The above definition should be updated in a way that includes the following: content marketing goals should include changing/adapting the corporate culture and customer service. Everyone in the organization should be part of it, should live it, not just a few. What is the point in having a great, content rich website and/or blog and/or customer magazine and/or profiles on social media if your customer service continues to suck or be ignorant of your content marketing strategy?

Case #2: A telecommunications company produces a really good customer digital magazine. However, they haven’t changed their customer service a bit! So, what have they achieved with the mag exactly, save it being great and spending a lot of money on it?

Case #3: A retail company produces a great customer print magazine. But they have no clue how to leverage it; like learning more about their customers… Their case tells me they don’t know what their business goals are, or how to do business. They’ve recently changed their senior management and it seems like they don’t understand why they should continue publishing the mag. Their website, though “renewed”, is clinically dead. What a waste, right?

The examples above remind me of what I witness every week: “We want a blog!” “We are thinking of a magazine.” “We want a Facebook page.” “We want to redesign our magazine!”

It’s all about tools/media, rather than content. My next question is: “Why?” “What do you plan to do with it?” After we talk, they start to think differently.

It’s been said so many times, but it needs to be said so many more times: it’s not about tools, rather it’s about content and how you can leverage the content.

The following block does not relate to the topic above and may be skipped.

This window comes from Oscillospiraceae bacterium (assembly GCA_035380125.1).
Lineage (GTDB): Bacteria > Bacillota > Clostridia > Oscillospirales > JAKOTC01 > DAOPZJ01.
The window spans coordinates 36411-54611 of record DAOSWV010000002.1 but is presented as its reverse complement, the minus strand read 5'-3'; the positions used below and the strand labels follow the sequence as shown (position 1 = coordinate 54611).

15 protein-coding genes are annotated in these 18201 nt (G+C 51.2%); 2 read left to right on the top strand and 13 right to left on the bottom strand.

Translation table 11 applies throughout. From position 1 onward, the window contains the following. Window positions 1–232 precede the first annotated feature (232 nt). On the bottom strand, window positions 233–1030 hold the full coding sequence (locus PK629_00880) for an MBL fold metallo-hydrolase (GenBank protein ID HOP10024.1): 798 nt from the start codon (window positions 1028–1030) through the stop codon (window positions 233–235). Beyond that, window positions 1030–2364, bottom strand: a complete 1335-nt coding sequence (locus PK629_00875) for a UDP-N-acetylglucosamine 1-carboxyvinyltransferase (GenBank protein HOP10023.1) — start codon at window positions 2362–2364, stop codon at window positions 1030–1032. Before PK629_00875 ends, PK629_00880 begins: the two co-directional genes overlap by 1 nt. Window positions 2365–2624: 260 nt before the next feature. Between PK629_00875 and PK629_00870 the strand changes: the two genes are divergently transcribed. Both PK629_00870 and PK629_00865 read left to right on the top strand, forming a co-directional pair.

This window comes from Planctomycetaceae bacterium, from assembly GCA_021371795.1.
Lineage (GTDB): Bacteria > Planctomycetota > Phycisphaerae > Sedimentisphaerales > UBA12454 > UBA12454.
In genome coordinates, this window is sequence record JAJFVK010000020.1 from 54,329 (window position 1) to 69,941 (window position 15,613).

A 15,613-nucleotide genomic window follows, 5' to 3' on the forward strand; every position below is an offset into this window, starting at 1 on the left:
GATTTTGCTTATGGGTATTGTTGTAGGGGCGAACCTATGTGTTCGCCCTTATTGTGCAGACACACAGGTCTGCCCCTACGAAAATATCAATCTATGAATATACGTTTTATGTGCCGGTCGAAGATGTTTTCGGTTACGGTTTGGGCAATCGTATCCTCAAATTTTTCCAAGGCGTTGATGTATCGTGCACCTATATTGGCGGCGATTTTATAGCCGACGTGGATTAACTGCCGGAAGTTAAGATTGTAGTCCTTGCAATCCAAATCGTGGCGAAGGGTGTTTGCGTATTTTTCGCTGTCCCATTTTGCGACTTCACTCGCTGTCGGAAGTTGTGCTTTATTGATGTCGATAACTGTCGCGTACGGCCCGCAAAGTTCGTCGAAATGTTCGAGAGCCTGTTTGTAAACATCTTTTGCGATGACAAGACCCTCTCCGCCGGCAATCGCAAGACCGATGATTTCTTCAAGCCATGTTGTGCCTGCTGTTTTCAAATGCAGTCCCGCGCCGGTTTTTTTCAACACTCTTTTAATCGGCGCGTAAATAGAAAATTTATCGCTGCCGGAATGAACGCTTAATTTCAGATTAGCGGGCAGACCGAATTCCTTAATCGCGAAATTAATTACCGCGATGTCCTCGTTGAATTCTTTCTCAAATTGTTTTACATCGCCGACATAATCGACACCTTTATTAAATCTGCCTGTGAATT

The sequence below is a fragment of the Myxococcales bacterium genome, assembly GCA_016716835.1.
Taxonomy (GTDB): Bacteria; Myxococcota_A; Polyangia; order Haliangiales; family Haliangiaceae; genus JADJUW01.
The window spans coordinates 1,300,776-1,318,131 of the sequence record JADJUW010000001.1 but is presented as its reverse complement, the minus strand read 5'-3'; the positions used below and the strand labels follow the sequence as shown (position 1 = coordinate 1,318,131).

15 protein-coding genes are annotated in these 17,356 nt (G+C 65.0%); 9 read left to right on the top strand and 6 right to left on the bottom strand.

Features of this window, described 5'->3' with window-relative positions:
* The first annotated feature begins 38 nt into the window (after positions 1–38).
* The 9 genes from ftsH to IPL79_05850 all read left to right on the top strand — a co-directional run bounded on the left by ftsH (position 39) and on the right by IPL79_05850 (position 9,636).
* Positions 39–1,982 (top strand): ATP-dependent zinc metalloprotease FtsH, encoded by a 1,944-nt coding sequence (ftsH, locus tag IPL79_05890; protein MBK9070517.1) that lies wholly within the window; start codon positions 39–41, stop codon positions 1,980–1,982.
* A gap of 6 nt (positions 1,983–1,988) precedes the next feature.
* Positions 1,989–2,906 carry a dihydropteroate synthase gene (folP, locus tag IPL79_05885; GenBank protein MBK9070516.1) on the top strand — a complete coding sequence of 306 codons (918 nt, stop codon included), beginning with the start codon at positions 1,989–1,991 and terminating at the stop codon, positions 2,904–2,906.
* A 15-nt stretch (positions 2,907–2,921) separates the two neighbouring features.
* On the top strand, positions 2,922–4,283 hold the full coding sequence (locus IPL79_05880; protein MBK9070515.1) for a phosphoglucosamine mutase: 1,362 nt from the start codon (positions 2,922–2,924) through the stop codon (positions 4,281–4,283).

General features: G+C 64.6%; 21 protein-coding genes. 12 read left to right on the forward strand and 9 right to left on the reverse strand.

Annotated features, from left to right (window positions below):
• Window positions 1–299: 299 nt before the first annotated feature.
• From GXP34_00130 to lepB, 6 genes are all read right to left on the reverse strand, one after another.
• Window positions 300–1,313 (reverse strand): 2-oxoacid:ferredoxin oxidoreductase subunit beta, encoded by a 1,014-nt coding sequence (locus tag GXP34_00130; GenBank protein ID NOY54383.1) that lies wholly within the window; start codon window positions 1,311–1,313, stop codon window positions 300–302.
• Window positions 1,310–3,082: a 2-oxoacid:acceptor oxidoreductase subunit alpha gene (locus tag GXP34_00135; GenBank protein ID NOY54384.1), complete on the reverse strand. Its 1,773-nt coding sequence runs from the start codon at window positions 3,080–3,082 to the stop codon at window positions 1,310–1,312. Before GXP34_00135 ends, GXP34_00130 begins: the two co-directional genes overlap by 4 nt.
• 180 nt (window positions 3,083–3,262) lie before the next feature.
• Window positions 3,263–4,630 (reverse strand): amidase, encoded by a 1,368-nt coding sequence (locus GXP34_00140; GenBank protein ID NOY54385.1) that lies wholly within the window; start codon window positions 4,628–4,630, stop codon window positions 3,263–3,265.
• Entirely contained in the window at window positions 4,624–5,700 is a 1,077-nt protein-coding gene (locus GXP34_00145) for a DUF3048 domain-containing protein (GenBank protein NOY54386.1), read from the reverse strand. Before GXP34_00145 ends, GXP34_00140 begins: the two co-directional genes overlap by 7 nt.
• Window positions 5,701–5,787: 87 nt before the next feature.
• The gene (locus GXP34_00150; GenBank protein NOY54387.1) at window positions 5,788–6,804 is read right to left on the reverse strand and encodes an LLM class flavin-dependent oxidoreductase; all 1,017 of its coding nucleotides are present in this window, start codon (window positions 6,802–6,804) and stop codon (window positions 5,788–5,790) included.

Content should become your asset! Internally and externally!

It may not happen overnight. As much as you need time to attract attention of your (prospects)/customers, the same applies to your employees/business partners.

My experience is that when I get invited by a company to help them build a content marketing strategy (usually I deal with small companies), I am listened to by their senior management, I get their almost unconditional support and we start working together. However, it takes time for the rest of the company to follow suit. Which is totally understandable. That’s why I also advocate a step-by-step strategy, not all-at-once strategy.

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What is your take on all this? Please let me know in the comments below!

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  • Nenad

    Hi Jennifer, congrats on a new career and challenge! Let me know how it goes! I’d be interested to read about your experience! Just remember, it takes time and patience. Thank you for the comment, Nenad

  • http://twitter.com/martijen Jennifer Carroll